The term neurodiversity refers to a person on the autism spectrum. These individuals may have a different way of thinking and doing things then a person not on the spectrum (also known as neurotypical). In some cases neurodiversity can be seen as a barrier to getting hired. But new studies show employers are missing out on talented individuals when they don’t include neurodiverse persons on their team.  

A British study finds due to negative stereotypes neurodiverse people struggle to find work. The study from Cambridge University in England found only a small segment of neurodiverse individuals in Britain are finding meaningful work as adults.  

As well employers may not understand what it means to be on the spectrum. They may place neurodiverse workers in roles or in an environment not suited for them. For example in an office that is to noisy, or in job where the scope of work is not clear. The study calls this a tragedy, because neurodiverse persons have a unique perspective to offer.  

Minni Ang is a software developer in Ottawa. She says she is level one on the autism spectrum.  Ang says she was diagnosed later in life as an adult, but once that diagnosis happened she said she understood so much more about herself. The mother and wife says she has worked her whole life to be better understood.  

“What I can tell you is that the way my brain works is not the same as the way your brain works,”Ang says.  

Here is how she explains how she processes information around her.  

“Instead of having filing cabinets in my brain. I have a lot of bouncing rubber balls and packets of information are on those rubber balls. It’s hard to capture them and to see what’s in those packets of information. So unlike a person who can go into their back storeroom (of their brain) and pull out something from a filing cabinet and look at it, I have to catch this ball that’s bouncing around first, and then I have to examine it,” says Ang.  

She says being autistic gives her some abilities neurotypical persons may not have. For example she is able to retain a great deal of information. She says this can sometimes be overwhelming, but also an advantage, as she can tap information that she needs when she needs it, as long as the environment to do it is conducive to her autism.  

“I was hired under the autism at work program and one of the things they did for the first time is they gave me a pair of noise cancellation headphones, which is cool, because that’s exactly the kind of accommodation that you need. Because if you want to focus on what you’re doing, you have to filter out that noise somehow,” she says.   

The study from Cambridge University is hoping to change the way society views autistic persons like Ang. It says autistic persons continue to be stigmatized and only 16 per cent of autistic British adults are working in full time paid work.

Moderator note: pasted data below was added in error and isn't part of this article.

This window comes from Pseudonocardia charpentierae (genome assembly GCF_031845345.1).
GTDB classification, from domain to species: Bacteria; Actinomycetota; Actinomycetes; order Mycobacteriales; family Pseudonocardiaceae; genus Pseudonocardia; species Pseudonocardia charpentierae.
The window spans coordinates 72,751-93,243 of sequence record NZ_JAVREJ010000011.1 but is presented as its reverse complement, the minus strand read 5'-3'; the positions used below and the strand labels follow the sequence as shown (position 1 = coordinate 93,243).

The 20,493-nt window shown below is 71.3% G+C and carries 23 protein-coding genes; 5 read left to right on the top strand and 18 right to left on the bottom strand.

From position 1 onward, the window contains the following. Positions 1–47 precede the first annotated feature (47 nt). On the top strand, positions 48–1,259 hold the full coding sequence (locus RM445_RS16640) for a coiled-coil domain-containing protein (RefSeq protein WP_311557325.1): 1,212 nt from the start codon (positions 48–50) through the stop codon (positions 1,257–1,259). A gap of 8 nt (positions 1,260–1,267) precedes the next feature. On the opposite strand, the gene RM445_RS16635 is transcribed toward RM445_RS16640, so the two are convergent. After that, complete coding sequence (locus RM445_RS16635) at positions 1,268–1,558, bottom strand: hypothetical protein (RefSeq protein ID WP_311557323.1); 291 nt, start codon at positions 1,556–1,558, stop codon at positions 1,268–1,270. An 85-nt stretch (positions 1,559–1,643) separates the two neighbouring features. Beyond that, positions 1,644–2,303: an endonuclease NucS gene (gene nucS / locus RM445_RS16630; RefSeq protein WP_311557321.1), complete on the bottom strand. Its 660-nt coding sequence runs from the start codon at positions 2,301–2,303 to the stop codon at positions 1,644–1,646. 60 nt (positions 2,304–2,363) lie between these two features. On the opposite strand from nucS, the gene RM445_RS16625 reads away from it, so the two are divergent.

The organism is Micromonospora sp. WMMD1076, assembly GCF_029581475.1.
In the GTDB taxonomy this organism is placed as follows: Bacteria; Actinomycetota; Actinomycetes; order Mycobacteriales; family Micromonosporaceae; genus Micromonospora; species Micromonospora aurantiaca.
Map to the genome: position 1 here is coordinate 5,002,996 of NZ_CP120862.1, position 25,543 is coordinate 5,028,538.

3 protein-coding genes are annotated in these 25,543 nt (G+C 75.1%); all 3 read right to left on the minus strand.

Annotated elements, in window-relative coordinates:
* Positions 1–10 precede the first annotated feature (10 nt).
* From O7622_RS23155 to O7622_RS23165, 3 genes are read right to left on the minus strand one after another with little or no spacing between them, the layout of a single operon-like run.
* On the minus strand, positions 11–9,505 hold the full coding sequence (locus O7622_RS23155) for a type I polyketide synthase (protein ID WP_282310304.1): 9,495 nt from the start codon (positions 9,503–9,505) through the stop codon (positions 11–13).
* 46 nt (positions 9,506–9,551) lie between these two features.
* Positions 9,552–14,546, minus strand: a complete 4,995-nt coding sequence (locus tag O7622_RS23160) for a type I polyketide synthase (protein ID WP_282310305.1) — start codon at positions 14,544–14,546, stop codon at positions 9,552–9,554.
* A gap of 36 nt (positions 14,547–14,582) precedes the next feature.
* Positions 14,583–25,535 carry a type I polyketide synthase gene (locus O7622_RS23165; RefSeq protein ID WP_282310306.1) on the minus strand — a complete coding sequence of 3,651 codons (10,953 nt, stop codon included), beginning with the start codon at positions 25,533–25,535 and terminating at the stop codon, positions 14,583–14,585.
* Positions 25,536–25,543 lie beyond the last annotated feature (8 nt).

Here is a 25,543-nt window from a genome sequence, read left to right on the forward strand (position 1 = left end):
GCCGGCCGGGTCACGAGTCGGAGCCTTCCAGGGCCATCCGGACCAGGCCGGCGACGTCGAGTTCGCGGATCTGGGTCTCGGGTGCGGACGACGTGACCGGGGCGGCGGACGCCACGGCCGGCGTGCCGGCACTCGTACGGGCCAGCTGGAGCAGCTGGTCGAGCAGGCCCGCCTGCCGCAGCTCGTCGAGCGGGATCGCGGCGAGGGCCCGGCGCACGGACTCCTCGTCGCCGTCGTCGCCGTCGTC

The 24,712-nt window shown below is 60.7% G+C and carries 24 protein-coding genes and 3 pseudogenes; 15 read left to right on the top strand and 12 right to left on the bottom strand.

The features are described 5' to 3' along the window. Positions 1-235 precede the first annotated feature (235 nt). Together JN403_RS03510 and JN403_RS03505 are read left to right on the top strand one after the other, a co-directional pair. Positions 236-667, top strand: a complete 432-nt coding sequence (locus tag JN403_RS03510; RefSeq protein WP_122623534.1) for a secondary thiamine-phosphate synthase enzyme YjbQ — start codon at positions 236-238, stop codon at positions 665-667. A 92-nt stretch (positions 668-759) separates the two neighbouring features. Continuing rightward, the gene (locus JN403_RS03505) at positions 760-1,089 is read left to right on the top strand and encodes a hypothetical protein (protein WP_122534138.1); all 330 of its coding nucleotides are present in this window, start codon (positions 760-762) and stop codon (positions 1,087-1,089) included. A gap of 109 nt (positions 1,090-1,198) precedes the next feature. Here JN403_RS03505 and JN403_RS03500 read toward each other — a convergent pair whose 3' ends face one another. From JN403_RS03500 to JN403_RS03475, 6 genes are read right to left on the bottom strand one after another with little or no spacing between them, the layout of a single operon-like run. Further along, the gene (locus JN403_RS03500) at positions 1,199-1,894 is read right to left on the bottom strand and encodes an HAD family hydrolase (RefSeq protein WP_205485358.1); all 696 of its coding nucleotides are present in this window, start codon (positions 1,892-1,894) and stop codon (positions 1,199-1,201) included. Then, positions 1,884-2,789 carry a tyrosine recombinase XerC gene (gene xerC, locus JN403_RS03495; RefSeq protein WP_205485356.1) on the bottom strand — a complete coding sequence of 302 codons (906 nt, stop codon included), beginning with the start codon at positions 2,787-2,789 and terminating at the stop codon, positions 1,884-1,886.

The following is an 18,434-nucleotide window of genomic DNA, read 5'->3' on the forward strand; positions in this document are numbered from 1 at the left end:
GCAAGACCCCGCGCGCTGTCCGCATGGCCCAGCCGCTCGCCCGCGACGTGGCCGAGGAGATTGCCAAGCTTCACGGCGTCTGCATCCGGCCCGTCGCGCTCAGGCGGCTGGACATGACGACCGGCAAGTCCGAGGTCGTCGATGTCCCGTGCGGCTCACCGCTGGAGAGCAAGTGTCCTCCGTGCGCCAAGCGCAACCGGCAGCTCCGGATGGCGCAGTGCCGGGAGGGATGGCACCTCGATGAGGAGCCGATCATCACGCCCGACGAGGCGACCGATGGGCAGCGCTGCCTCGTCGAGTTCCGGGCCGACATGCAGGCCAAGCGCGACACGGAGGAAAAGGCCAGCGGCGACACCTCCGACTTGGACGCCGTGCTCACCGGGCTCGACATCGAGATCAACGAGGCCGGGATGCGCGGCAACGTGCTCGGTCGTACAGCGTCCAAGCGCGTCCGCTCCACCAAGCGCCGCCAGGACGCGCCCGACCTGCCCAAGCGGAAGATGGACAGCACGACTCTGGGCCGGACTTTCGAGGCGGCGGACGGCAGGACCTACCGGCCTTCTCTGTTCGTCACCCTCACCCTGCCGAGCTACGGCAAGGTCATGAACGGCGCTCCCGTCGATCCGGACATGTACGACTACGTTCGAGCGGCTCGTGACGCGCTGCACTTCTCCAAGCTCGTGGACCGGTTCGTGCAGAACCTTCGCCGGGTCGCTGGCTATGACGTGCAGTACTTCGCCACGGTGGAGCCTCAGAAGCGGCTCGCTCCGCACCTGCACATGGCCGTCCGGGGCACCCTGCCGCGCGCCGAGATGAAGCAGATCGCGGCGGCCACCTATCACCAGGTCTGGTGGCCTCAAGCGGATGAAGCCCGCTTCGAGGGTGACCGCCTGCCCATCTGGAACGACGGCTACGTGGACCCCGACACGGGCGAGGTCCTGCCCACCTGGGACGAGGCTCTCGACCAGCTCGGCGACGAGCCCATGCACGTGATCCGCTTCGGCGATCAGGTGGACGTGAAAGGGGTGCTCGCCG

The study finds autistic persons tend to be good at pattern recognition and relentless experimentation. Often they have more patience to test over and over and to think outside the box. 

Alan Kriss CEO of Specialisterne Canada. Specialisterne focuses on growing the employment market for people on the autism spectrum. Kriss says diversity is the key for a company’s success and that includes autistics hires. 

“There’s such a massive untapped pool of people out there who we aren’t, including in the workforce. And we just don’t know and don’t have enough experience to know what we’re missing by not engaging with those with that group of people.”  

Kriss adds, “People who are on the autism spectrum, often bring a significant and varied set of perspectives and ways of solving problems that other others in our population don’t have.”  Keith Isaac agrees with Kriss. Isaac is Vice President of capital markets risk management at TD Bank. He has hired almost 50 people at the bank recruited through Specialisterne. Employees just like Ang.  

Isaac says the process is different as there is no one-on-one interview. Instead workers are hired and put into a workshop to see what they can actually do. 

“We don’t meet them until two weeks into that onboarding. They are put into a cohort, to work on a project. Then they come in they present the project and you are blown away by what you see,” Isaac says.  

There is an option for them or the candidates to walk away from the job after the workshop, but that has never happened.  

Isaac adds unlike neurotypical individuals who may be able to take instructions indirectly neurodiverse persons require clear instructions. 

“How many times have you walked out of a meeting and thought, I think I understand what they want for me, but I’m not totally sure. Because they implied it was an implication, it wasn’t a direct a direct ask,” he says situations like this have to change to make sure an autistic employee understands what’s needed from them. Isaac believes making these change will be good for all employees as communication will become overall more clear  

 One of the most high profile examples of an autistic person making real change is climate activist Greta Thunberg. A teenager who is challenging world leaders to be more environmentally friendly. She says her autism helps her think differently on how to get her message out.  

Rubina is a freelance journalist and personal finance expert. She works for several media outlets including CBC Radio and Television, Global News Radio and Global News Toronto. She also has a long-running finance column with Homes Publishing Group. You can follow her on Twitter @alwayssavemoney